A few days ago a report was issued from the Toronto Transit Commission Customer Service Advisory Panel. This panel was commissioned in March in a reactive measure to incidents that forced the TTC to review its practices. A report, fantastic. I’m glad it was completed with a total of 78 recommendations. The problem as I see it, is the word “forced” to review. To me that has several negative connotations. Every business is built on its reputation, and the backbone of any reputation is a company’s ability to satisfy customer needs in a way that leaves the customer feeling good about the product or service.
Forced, to me indicates that customer service was not in fact a priority in the hierarchy of the TTC, and if it wasn’t, other than safety, what was the main concern? The article states that there were several incidents that led to the creation of the Panel which found a whopping 78 areas that can be improved.
As a business person, I can tell you that there are always areas where a business can improve, and for every improvement you make, another new area for potential improvement may emerge. We need to focus on customer satisfaction in everything we do in the competitive marketplace or we quickly find ourselves out of business. All it takes is for your competitor to do one small thing better than you, and the value of their product or service appears more enhanced.
When I work with companies to improve satisfaction levels among their clients, the first thing we do is to set standards, targets, goals, something measurable, since if you can’t measure it you can’t correct it. Funny enough, Recommendation 5C of the TTC report is: “TTC management needs to establish clear metrics on customer service. These metrics should be shared with TTC employees on an ongoing basis. A Secret Shopper Program may be a component of this initiative.” The wording of the recommendation says a lot. Establish, clear, shared, ongoing. These are all words that I use when working with companies who are just setting up a program, who are trying to improve already good levels to excellent levels or who have received a few documented complaints. It is beyond my comprehension that the third most heavily used mass transit system in North America, that has been in existence for over 50 years is just now starting to pay close attention to what customers are saying to them or maybe more to the point what customers have been trying to say to them.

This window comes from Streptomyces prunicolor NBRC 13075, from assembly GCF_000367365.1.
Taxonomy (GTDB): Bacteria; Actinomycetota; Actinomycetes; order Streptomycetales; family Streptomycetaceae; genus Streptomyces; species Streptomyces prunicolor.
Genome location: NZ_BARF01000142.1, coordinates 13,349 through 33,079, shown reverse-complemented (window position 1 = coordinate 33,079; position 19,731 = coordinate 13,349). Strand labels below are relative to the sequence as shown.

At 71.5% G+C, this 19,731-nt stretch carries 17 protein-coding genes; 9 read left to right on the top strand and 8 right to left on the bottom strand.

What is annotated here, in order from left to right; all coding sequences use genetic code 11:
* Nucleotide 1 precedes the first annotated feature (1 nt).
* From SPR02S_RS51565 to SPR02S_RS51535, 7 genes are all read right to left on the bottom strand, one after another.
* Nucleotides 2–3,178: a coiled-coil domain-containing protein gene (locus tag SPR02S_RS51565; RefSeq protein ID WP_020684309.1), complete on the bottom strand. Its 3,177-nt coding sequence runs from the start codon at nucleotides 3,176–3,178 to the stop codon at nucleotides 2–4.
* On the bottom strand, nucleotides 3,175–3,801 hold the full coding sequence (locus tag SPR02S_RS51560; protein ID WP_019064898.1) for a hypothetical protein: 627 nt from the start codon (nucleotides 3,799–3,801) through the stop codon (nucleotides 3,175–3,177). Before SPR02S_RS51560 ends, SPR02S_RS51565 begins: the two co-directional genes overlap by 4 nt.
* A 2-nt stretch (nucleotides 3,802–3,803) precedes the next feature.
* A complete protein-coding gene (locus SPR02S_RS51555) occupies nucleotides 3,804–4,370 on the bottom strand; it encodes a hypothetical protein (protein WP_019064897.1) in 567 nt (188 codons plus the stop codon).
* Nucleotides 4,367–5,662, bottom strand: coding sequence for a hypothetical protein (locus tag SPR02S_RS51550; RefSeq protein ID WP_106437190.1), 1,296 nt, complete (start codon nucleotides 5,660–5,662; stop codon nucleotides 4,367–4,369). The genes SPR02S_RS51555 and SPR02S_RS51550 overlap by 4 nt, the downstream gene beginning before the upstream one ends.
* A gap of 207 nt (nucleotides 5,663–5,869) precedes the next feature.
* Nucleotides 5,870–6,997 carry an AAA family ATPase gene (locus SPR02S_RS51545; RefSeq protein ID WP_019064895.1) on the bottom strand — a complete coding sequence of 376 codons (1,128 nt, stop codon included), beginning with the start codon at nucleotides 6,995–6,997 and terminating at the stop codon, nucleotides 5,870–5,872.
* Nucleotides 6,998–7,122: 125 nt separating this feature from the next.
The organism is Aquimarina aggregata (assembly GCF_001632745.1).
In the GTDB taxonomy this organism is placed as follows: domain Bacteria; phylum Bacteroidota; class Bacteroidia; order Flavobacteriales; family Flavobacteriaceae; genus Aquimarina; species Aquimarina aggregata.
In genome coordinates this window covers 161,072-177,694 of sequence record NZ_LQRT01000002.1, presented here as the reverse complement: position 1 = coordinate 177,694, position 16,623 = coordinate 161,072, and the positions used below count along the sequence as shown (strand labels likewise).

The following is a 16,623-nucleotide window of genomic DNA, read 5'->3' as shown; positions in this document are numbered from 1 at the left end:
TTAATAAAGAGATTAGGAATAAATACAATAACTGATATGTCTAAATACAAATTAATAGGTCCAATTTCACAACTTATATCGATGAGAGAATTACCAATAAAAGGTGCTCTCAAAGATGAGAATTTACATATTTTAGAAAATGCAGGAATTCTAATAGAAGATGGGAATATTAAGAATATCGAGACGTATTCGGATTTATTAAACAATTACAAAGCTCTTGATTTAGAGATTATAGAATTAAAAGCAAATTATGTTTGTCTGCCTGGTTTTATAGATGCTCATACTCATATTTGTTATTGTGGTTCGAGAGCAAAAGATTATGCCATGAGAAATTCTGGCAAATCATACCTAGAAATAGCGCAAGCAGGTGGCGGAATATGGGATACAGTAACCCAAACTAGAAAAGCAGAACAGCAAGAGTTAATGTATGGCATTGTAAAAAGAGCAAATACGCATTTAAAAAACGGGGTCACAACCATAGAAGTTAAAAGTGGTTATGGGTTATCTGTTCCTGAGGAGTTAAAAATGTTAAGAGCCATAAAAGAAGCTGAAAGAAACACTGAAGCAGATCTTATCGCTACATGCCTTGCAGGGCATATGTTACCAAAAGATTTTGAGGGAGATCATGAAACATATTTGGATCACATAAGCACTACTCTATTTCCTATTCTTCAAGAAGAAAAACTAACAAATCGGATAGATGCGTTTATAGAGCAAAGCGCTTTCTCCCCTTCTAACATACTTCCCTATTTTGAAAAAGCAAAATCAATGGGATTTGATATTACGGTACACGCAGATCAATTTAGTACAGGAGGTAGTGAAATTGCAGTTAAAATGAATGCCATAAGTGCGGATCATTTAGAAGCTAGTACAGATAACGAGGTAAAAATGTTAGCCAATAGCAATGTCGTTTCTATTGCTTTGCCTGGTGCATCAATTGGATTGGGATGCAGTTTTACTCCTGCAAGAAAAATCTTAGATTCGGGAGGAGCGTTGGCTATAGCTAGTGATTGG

Customer response mechanisms need to be put in place for every business from the outset. You may not necessarily like what they are telling you sometimes, but it will help you to better understand their expectations and move to improve the way you do business.
As a great teacher of mine in high school used to say “A word to the wise is sufficient.”